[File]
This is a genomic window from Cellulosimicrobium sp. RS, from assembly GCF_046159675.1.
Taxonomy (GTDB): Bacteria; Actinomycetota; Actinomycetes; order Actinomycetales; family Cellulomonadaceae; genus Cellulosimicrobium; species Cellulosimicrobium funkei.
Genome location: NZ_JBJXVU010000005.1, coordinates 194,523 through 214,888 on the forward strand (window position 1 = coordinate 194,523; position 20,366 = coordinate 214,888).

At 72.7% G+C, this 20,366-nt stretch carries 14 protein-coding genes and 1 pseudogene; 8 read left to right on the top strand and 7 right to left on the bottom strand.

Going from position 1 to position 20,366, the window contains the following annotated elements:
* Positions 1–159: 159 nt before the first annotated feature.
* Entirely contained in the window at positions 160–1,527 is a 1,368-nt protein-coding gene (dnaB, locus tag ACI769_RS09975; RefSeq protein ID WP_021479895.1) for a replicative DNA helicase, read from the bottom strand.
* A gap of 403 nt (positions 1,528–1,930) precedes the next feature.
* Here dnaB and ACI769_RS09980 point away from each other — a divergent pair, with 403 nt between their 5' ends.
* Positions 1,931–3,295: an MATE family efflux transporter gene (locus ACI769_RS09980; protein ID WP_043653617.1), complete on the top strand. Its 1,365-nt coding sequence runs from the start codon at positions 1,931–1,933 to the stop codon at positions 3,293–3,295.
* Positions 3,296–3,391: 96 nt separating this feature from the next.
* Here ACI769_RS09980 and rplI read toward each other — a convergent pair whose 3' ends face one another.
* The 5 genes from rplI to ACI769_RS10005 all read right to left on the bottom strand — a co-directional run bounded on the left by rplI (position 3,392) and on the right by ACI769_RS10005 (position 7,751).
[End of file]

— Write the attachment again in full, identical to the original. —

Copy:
This is a genomic window from Cellulosimicrobium sp. RS, from assembly GCF_046159675.1.
Taxonomy (GTDB): Bacteria; Actinomycetota; Actinomycetes; order Actinomycetales; family Cellulomonadaceae; genus Cellulosimicrobium; species Cellulosimicrobium funkei.
Genome location: NZ_JBJXVU010000005.1, coordinates 194,523 through 214,888 on the forward strand (window position 1 = coordinate 194,523; position 20,366 = coordinate 214,888).

At 72.7% G+C, this 20,366-nt stretch carries 14 protein-coding genes and 1 pseudogene; 8 read left to right on the top strand and 7 right to left on the bottom strand.

Going from position 1 to position 20,366, the window contains the following annotated elements:
* Positions 1–159: 159 nt before the first annotated feature.
* Entirely contained in the window at positions 160–1,527 is a 1,368-nt protein-coding gene (dnaB, locus tag ACI769_RS09975; RefSeq protein ID WP_021479895.1) for a replicative DNA helicase, read from the bottom strand.
* A gap of 403 nt (positions 1,528–1,930) precedes the next feature.
* Here dnaB and ACI769_RS09980 point away from each other — a divergent pair, with 403 nt between their 5' ends.
* Positions 1,931–3,295: an MATE family efflux transporter gene (locus ACI769_RS09980; protein ID WP_043653617.1), complete on the top strand. Its 1,365-nt coding sequence runs from the start codon at positions 1,931–1,933 to the stop codon at positions 3,293–3,295.
* Positions 3,296–3,391: 96 nt separating this feature from the next.
* Here ACI769_RS09980 and rplI read toward each other — a convergent pair whose 3' ends face one another.
* The 5 genes from rplI to ACI769_RS10005 all read right to left on the bottom strand — a co-directional run bounded on the left by rplI (position 3,392) and on the right by ACI769_RS10005 (position 7,751).